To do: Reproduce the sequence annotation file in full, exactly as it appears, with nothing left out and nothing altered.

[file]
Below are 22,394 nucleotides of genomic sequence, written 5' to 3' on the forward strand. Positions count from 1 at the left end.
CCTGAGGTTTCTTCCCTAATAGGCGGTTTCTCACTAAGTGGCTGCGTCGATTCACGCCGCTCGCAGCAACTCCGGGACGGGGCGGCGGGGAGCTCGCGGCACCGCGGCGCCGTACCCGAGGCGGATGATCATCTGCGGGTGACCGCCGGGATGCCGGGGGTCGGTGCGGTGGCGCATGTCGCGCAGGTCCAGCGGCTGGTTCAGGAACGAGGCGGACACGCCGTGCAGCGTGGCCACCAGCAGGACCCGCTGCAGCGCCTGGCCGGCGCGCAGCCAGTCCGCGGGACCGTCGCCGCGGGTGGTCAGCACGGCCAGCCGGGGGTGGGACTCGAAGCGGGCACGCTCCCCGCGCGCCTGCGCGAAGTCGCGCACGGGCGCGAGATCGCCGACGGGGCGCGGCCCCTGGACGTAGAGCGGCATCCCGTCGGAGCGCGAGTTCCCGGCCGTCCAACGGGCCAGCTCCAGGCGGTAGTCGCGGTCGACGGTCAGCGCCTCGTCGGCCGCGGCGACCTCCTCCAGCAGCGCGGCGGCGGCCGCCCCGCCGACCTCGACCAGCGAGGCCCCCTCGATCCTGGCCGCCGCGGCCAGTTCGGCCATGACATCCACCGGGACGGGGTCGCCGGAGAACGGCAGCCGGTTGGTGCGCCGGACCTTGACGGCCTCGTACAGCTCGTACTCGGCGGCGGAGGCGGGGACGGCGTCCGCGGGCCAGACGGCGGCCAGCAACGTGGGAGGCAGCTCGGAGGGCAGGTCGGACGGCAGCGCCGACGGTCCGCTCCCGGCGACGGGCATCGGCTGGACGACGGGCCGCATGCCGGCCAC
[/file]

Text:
Below are 22,394 nucleotides of genomic sequence, written 5' to 3' on the forward strand. Positions count from 1 at the left end.
CCTGAGGTTTCTTCCCTAATAGGCGGTTTCTCACTAAGTGGCTGCGTCGATTCACGCCGCTCGCAGCAACTCCGGGACGGGGCGGCGGGGAGCTCGCGGCACCGCGGCGCCGTACCCGAGGCGGATGATCATCTGCGGGTGACCGCCGGGATGCCGGGGGTCGGTGCGGTGGCGCATGTCGCGCAGGTCCAGCGGCTGGTTCAGGAACGAGGCGGACACGCCGTGCAGCGTGGCCACCAGCAGGACCCGCTGCAGCGCCTGGCCGGCGCGCAGCCAGTCCGCGGGACCGTCGCCGCGGGTGGTCAGCACGGCCAGCCGGGGGTGGGACTCGAAGCGGGCACGCTCCCCGCGCGCCTGCGCGAAGTCGCGCACGGGCGCGAGATCGCCGACGGGGCGCGGCCCCTGGACGTAGAGCGGCATCCCGTCGGAGCGCGAGTTCCCGGCCGTCCAACGGGCCAGCTCCAGGCGGTAGTCGCGGTCGACGGTCAGCGCCTCGTCGGCCGCGGCGACCTCCTCCAGCAGCGCGGCGGCGGCCGCCCCGCCGACCTCGACCAGCGAGGCCCCCTCGATCCTGGCCGCCGCGGCCAGTTCGGCCATGACATCCACCGGGACGGGGTCGCCGGAGAACGGCAGCCGGTTGGTGCGCCGGACCTTGACGGCCTCGTACAGCTCGTACTCGGCGGCGGAGGCGGGGACGGCGTCCGCGGGCCAGACGGCGGCCAGCAACGTGGGAGGCAGCTCGGAGGGCAGGTCGGACGGCAGCGCCGACGGTCCGCTCCCGGCGACGGGCATCGGCTGGACGACGGGCCGCATGCCGGCCAC